For Freelancers: What Happens When You Set Boundaries

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For all who have wondered what cave I’ve been hiding in all this time, 2022 started off with a bang for me and I’m dealing with an avalanche of projects, not to mention sick kids and all the ensuing schedule disruptions. And, of course, whatever else happens, laundry hampers overflow, trash cans need emptying, and grocery shopping needs doing.

As I was doing my taxes for 2021, I passingly reflected on the importance of having boundaries as a freelancer/mom/household manager and all the many hats we wear.

I know many self-employed individuals struggle with self-discipline in a very straightforward way – it starts with “I’ll just check my email”, and three hours later you’re deep in a Twitter debate about animal conservation because there’s nobody to drag you to your desk and make you start working.

I battle a different affliction, commonly known as biting off more than you can chew. I apply to lots of different gigs and find it hard to scroll by when an interesting offer appears in one of my freelancer Facebook groups. However, I am pleased to say that I made progress in 2021.

In the early half of 2021, my income ledger showed entries from many different clients. I squinted at the chart a couple of weeks ago, barely recalling some names. Then I remembered. “Oh, that didn’t work out.” “This person wanted faster turnarounds than I could commit to.” “This one had unreasonable demands.”

In the second half of the year, I consolidated my efforts to a couple of steady clients – without losing income. Yet now I have more sanity, less frenzy, fewer emails to answer, and less juggling in my schedule. I also became far more confident in my communication: “I can do this and this by date X”; “I cannot commit to any day earlier than Thursday”; “I can promise X, but not Y.”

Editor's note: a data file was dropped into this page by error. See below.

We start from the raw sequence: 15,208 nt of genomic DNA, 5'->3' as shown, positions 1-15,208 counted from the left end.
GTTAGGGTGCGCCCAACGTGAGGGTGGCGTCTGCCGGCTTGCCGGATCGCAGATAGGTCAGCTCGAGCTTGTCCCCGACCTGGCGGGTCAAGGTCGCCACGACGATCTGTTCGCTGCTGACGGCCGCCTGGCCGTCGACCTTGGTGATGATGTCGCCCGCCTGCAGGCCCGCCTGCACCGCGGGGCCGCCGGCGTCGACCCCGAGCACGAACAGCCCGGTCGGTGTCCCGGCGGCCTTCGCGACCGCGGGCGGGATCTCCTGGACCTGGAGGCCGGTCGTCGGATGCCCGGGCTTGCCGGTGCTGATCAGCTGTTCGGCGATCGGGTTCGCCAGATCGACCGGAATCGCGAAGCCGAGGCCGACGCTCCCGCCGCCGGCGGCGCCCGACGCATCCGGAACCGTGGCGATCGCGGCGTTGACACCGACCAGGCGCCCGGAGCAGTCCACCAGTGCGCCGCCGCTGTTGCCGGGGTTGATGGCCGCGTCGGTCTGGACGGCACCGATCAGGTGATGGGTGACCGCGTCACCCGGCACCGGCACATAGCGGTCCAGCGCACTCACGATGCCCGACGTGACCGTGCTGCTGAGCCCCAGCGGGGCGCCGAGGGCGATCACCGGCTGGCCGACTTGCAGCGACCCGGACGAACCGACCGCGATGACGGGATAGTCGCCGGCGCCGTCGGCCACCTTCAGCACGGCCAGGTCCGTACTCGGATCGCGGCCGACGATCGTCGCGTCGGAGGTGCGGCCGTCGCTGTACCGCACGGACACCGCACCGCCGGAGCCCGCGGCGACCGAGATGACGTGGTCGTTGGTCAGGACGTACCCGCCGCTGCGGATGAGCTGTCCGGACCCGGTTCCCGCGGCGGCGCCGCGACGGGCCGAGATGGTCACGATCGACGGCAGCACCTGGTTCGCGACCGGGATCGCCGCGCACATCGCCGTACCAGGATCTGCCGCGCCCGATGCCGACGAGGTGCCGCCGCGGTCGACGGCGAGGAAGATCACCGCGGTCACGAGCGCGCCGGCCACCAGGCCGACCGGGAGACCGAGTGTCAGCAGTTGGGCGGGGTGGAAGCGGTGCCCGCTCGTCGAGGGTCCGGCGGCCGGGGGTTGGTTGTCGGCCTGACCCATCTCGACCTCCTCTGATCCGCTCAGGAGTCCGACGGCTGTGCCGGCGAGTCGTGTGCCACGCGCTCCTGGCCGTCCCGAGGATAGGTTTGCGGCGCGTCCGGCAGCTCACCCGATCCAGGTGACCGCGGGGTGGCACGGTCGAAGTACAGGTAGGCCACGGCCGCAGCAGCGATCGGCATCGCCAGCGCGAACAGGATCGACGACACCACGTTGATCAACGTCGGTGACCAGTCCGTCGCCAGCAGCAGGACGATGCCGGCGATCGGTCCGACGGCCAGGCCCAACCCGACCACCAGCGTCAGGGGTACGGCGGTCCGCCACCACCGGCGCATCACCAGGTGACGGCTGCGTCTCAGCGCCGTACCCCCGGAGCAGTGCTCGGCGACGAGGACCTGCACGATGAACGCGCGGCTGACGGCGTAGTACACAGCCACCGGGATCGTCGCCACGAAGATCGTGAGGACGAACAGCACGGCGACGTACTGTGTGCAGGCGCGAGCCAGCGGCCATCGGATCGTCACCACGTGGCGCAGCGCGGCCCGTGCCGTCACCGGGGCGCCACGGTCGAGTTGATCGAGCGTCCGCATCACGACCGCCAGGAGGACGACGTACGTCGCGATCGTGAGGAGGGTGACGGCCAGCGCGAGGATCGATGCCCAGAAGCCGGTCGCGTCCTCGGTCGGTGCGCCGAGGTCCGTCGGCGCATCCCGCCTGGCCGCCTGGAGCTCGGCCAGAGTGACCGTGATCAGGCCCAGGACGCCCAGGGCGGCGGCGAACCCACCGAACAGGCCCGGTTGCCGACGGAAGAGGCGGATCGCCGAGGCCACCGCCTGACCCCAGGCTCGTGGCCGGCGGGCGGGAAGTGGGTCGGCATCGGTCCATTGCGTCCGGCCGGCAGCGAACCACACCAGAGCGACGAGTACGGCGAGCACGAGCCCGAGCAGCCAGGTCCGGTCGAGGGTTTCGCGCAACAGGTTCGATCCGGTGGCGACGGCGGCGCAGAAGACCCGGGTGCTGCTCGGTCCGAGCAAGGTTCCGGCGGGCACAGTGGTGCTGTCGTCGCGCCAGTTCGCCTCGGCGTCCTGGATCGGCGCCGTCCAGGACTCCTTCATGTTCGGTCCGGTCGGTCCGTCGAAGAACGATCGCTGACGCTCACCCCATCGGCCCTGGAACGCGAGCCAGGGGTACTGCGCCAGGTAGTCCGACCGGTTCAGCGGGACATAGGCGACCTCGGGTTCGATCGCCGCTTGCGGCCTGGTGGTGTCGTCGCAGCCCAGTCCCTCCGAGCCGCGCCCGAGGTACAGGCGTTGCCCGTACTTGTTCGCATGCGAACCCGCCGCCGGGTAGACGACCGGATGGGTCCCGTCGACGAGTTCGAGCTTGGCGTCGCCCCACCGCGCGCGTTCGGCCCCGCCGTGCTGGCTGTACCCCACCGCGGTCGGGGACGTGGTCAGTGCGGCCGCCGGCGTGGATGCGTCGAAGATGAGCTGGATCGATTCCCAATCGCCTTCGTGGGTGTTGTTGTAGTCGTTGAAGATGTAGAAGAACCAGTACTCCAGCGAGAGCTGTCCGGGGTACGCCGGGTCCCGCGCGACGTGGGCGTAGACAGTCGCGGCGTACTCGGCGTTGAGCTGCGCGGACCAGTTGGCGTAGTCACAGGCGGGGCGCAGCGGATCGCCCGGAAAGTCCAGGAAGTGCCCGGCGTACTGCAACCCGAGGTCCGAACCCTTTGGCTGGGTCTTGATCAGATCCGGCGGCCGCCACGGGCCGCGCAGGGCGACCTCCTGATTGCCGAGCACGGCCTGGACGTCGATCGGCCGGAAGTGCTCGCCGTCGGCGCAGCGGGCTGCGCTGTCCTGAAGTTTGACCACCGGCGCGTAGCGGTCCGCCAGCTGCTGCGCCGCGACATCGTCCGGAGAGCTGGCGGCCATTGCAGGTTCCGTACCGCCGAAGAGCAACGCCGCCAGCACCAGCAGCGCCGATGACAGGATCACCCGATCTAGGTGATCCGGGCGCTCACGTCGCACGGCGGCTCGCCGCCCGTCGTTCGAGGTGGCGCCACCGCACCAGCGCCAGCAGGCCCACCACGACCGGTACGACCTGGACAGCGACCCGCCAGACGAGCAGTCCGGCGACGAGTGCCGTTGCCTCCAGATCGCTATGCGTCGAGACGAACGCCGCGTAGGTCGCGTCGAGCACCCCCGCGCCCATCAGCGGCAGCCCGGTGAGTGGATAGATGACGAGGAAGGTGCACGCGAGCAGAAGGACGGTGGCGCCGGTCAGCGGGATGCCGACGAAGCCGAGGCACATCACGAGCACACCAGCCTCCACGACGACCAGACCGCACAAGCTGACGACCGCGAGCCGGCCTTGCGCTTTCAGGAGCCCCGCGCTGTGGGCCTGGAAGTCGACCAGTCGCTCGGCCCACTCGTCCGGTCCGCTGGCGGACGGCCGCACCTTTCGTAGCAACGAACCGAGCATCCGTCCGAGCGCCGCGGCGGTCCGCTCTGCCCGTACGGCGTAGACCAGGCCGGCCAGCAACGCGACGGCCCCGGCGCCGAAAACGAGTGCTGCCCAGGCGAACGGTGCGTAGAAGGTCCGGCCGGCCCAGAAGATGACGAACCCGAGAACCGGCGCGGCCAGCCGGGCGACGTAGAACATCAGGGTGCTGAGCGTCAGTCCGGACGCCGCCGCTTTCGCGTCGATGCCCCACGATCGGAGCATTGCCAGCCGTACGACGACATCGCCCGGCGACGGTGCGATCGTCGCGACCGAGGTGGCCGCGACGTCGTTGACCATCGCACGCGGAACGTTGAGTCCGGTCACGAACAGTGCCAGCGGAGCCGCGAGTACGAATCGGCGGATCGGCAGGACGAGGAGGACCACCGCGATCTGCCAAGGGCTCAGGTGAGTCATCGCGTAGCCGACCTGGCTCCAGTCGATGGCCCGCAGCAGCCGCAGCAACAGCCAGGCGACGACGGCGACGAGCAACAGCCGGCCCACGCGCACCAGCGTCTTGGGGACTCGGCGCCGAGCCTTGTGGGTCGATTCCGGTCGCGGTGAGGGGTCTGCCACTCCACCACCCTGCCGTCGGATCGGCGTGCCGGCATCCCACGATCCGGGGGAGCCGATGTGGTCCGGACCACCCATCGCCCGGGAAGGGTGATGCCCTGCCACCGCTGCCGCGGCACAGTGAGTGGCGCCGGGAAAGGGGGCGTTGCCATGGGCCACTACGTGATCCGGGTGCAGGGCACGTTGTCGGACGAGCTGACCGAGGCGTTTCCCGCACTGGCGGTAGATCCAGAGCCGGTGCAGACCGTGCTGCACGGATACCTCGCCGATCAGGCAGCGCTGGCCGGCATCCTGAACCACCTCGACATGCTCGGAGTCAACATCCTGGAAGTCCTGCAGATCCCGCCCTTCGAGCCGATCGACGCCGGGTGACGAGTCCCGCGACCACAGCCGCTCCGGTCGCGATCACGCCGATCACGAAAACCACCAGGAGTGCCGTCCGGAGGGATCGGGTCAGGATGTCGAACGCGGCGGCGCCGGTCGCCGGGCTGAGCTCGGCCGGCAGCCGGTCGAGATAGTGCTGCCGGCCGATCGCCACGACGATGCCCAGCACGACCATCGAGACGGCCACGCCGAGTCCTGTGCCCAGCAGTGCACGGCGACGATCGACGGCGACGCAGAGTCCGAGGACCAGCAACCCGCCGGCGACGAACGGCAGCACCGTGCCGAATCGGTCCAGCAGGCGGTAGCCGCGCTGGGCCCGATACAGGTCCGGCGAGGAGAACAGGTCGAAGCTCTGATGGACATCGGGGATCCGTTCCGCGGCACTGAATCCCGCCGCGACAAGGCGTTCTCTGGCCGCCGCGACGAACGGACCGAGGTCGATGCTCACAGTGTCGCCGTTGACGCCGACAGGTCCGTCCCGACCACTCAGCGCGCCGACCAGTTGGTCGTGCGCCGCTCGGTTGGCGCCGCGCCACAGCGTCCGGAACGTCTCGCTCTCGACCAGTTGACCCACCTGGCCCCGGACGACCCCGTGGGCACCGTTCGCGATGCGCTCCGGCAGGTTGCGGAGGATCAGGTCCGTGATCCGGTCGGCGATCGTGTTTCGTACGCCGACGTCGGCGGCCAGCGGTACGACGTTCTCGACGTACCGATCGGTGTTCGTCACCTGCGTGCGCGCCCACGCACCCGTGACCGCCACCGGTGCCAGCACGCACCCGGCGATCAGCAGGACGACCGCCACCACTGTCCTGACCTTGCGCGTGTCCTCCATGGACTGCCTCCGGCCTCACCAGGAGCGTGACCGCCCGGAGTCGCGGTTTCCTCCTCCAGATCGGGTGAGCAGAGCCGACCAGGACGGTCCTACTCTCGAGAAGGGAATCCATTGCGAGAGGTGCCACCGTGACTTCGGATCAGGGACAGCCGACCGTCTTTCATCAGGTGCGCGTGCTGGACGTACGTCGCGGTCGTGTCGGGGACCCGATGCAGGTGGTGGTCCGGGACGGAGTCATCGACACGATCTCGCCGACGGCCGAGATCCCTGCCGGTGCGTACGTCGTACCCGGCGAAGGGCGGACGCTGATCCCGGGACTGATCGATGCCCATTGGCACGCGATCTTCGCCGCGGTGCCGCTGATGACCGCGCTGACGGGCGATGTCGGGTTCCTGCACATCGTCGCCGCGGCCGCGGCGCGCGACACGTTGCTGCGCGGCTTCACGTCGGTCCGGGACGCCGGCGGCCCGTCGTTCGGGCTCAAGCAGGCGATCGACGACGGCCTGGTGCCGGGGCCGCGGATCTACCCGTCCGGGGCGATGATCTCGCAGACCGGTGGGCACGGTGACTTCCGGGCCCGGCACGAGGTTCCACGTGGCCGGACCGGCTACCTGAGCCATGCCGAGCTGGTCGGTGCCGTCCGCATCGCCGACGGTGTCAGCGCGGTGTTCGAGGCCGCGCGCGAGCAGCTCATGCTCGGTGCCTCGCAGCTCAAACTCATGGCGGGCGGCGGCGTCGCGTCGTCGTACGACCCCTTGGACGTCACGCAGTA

I used to be a huge people pleaser, which didn’t give me many opportunities to see how people react when you don’t give them what they want. In the past year, I saw how it goes: some walk away, leaving the ones you get along with. I believe it’s true in the personal as well as professional sense.

Today, I sleep better, read more paperbacks, take more walks, and have more time for my kids, all while being more productive.

I hope everyone has a nice, cozy January with a mug of hot cocoa and a stack of good books (except you in the Southern hemisphere – enjoy your summer!).

Hoping for a Better 2022

You guys, I haven’t blogged properly in a while. Mostly because I’m sort of transfixed with horror, watching this enormous global train wreck of dealing with a mild-to-moderate risk virus.

In the past, I have protested against the dictatorship Israel seems to be sinking into. Now that other countries are jumping on the bandwagon, I actually see how the situation is flipping, and how Israel’s covid vaccine coercion, as despicable and unfair as it is, is actually – so far! – not as bad as what is now happening in European countries like Austria:

Those refusing to be vaccinated are likely to face administrative fines, which can be converted into a prison sentence if the fine cannot be recovered.

Prisons and concentration camps for the unvaccinated, folks. Someone please wake me from this nightmare.

Our government is now raising up a huge campaign of fear and panic in the face of the Omicron, which so far appears a milder, less virulent covid strain.

What conclusion would I expect in the face of the facts that Omicron (a) is far more resistant to the Pfizer vaccine, and (b) appears to be a less dangerous strain? “OK, it seems that the vaccine isn’t working so well now. No point pressuring people to get vaccinated.” I’d even throw in an apology for all the fear-mongering and unlawful pressure.